Saturday, June 09, 2018

How Green was My Gallifrey

One positive thing about The Deadly Assassin being one of my least favourite Doctor Who serials is that I haven't watched it as many times and there were still ways in which it felt relatively fresh when I watched it this past week. I enjoyed it a lot more this time, too.

The first Doctor Who serial to spend a significant amount of time on Gallifrey, it establishes a glimmering Emerald City look I really like. Sadly, this was abandoned immediately in the next Gallifrey serial the following season, The Invasion of Time, and was never seen again. I suppose the shiny green is a bit dated but I love it even more for that somehow.

There are three reasons I generally don't feel like watching The Deadly Assassin--the Doctor has no companion in the serial, its a serial featuring the Master whom I used not to like as much as I do now, and there are no women in it. It's really only the last aspect that still disappoints me. Not for any political reasons, I just like having women around. Certainly it seems improbable that in the whole capital of Gallifrey we see not one Time Lady. There's quite a crowd, too, when the Doctor (Tom Baker) walks into being framed for assassinating a retiring president.

Tom Baker is good as always despite having no companion to explore a chemistry with. The closest the serial has to a companion is the man in charge of investigating the murder, Castellan Spandrell, played by Czechoslovakian actor George Pravda.

He's certainly interesting. He seems to have a little trouble remembering his lines but his delivery has a refreshing quality of coming from a different acting background than most everyone else on the show. He and Baker never play off each other in an especially interesting way, though--Pravda's rapport with a Time Lord engineer played by Erik Chitty, who died the following year, is a little better. They come off as two men who bond over their shared age and experience while mildly chiding each other on the inefficiencies of each others' roles.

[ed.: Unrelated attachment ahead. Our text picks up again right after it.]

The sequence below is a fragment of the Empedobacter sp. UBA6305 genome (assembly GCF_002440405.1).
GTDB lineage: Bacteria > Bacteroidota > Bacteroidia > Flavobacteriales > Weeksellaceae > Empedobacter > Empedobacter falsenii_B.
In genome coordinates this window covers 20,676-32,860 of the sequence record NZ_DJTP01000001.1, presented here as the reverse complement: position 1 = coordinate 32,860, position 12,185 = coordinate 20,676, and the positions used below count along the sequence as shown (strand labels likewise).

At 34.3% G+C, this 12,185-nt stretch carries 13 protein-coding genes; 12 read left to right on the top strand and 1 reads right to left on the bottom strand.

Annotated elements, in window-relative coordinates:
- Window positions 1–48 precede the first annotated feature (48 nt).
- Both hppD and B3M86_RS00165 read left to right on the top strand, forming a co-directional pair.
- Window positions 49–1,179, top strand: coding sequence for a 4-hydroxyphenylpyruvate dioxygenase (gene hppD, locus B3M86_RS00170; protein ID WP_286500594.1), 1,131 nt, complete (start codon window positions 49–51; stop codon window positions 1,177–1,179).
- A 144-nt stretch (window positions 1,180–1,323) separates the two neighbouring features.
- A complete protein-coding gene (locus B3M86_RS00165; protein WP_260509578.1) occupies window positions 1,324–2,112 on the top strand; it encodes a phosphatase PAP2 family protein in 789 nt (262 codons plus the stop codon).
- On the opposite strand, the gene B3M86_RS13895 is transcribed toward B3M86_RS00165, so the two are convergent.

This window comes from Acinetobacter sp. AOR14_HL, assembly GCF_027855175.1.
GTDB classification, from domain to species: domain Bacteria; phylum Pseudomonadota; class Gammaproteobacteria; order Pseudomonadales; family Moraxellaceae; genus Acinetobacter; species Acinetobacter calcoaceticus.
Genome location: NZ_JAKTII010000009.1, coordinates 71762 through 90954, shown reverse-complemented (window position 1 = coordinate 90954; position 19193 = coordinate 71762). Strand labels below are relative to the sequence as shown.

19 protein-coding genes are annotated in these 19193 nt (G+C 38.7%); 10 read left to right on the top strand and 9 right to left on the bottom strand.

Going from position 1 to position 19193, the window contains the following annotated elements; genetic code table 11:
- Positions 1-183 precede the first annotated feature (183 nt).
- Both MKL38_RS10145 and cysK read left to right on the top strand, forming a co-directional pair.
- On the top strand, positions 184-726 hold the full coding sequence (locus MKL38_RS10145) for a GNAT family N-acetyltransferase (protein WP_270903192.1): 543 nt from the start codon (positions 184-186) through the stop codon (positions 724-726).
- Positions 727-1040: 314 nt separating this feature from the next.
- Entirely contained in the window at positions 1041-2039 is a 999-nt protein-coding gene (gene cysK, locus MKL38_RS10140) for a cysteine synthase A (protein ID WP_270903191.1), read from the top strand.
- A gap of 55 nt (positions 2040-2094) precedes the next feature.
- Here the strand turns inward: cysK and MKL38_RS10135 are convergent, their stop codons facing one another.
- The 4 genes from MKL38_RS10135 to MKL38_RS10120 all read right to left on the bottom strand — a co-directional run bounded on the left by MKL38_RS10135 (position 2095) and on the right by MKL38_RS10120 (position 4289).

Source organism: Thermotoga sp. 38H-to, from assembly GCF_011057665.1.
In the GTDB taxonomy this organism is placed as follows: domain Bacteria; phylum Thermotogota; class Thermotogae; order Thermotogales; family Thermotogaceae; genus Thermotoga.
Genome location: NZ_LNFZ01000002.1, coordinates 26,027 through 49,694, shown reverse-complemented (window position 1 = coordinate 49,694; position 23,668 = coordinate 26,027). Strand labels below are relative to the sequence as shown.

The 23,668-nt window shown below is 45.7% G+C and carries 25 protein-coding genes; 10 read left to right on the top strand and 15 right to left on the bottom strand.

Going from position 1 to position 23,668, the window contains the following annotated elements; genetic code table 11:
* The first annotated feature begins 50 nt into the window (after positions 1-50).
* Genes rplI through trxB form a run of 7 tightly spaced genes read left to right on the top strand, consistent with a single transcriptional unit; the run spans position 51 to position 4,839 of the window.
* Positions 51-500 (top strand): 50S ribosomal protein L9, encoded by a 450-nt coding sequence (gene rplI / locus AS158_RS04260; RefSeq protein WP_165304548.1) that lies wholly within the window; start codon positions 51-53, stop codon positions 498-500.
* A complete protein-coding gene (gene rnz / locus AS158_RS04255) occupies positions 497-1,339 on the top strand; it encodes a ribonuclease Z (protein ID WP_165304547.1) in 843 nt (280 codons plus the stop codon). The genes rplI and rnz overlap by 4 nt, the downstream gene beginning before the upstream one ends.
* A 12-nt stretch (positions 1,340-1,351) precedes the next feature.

The matrix composed of brain patterns overseen by Chitty's character is a nice concept, leading to the scenes the occupy most of the middle two episodes where the Doctor enters the dream world (of course a quarry) and becomes a target in a "Most Dangerous Game" style story. There's not much for director David Maloney to do to make the quarry look like a strange nightmare realm--it certainly never stacks up to The Mind Robber--but I appreciate his framing Tom Baker's face with little pink flowers.

My appreciation for the Master has grown since last watching this serial. Peter Pratt, who assumed the role here after Roger Delgado's untimely death, is hidden behind an impressively gruesome mask, the bare, bulging eyes serving as a fitting illustration for the Doctor's comments regarding the Master's tenacity.

Twitter Sonnet #1122

Some disembodied hair rejoined the scalps.
Composure met the swirling world in time.
The jewel of coughing crests the vapour Alps.
At last the moon became a fruitless lime.
In vanished pictures milk was counterfeit.
In noticed cringles bulges top the cook.
We all assumed the mop would handle it.
A salsa pool assured a moistened look.
A novel sparrow spies escaping whales.
A vanished clock contained a master skull.
The sea the thieves conveyed in em'rald pails.
Reminders tally lone upon the hull.
A quote becomes a speck of sugar dust.
The perfect steel acquires perfect rust.

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